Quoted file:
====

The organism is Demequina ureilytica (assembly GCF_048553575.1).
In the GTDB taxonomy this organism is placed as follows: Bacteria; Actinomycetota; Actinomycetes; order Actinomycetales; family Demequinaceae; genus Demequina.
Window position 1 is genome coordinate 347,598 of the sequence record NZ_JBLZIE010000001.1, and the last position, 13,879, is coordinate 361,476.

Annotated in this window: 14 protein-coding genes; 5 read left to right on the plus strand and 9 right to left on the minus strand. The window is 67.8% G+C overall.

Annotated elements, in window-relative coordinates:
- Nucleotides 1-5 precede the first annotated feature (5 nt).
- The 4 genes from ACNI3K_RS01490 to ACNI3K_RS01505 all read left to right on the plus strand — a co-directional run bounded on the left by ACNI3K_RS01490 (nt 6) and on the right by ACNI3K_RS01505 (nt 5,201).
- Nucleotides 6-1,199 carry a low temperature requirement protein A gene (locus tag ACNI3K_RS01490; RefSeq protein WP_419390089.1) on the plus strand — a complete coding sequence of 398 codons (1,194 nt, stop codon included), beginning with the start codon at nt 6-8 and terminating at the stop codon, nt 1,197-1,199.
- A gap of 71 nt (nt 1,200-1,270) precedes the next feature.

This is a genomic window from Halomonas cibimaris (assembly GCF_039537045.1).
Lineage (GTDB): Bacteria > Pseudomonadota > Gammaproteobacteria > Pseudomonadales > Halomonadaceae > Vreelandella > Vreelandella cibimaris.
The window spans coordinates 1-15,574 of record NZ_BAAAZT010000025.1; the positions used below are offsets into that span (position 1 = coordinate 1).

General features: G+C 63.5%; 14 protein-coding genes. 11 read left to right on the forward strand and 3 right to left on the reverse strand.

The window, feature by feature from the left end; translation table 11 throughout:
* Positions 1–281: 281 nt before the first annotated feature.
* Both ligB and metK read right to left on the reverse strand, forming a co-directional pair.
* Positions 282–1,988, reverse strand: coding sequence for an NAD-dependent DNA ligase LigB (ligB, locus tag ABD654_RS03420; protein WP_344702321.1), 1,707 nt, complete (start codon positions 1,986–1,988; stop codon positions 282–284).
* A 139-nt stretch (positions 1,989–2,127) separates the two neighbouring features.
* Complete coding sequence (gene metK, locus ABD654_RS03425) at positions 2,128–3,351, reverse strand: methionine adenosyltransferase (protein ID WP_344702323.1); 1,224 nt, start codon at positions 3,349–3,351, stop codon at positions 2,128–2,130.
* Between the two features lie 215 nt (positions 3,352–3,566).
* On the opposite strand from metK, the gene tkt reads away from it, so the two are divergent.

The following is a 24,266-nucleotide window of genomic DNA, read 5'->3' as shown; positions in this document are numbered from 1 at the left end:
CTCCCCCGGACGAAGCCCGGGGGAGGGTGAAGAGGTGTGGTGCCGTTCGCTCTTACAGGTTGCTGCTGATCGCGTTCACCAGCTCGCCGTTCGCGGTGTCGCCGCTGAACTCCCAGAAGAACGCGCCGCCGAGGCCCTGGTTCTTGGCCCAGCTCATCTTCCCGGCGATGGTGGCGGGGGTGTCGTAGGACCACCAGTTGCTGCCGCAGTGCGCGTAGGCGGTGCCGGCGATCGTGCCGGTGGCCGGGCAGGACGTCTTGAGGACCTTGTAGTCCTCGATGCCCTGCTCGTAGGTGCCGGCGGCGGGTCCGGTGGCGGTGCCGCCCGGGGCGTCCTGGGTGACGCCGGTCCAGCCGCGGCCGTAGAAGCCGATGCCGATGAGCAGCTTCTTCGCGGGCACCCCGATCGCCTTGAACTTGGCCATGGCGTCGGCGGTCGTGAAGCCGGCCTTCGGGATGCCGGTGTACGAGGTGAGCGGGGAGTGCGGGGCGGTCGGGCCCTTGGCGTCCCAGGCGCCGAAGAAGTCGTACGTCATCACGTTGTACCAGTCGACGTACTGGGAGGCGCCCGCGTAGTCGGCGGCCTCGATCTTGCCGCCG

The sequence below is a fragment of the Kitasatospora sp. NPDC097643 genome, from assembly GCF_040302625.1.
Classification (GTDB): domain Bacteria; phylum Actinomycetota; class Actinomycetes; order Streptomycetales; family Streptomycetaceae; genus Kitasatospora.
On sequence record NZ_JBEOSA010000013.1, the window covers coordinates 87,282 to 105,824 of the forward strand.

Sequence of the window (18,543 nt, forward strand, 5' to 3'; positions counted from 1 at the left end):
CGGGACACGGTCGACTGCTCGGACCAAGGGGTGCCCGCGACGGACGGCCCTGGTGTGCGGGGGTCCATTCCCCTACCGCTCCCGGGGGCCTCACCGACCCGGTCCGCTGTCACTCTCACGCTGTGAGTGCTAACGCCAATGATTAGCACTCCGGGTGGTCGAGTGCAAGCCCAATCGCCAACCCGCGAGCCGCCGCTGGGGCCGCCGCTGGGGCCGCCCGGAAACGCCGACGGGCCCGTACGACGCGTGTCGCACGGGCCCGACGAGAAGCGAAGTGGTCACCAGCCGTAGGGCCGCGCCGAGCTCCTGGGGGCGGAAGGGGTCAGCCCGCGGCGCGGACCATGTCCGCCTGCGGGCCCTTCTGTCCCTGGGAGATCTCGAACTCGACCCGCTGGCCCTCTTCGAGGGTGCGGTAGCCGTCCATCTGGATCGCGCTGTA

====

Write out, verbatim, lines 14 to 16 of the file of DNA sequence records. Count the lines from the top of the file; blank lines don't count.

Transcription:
The window, feature by feature from the left end; translation table 11 throughout:
* Positions 1–281: 281 nt before the first annotated feature.
* Both ligB and metK read right to left on the reverse strand, forming a co-directional pair.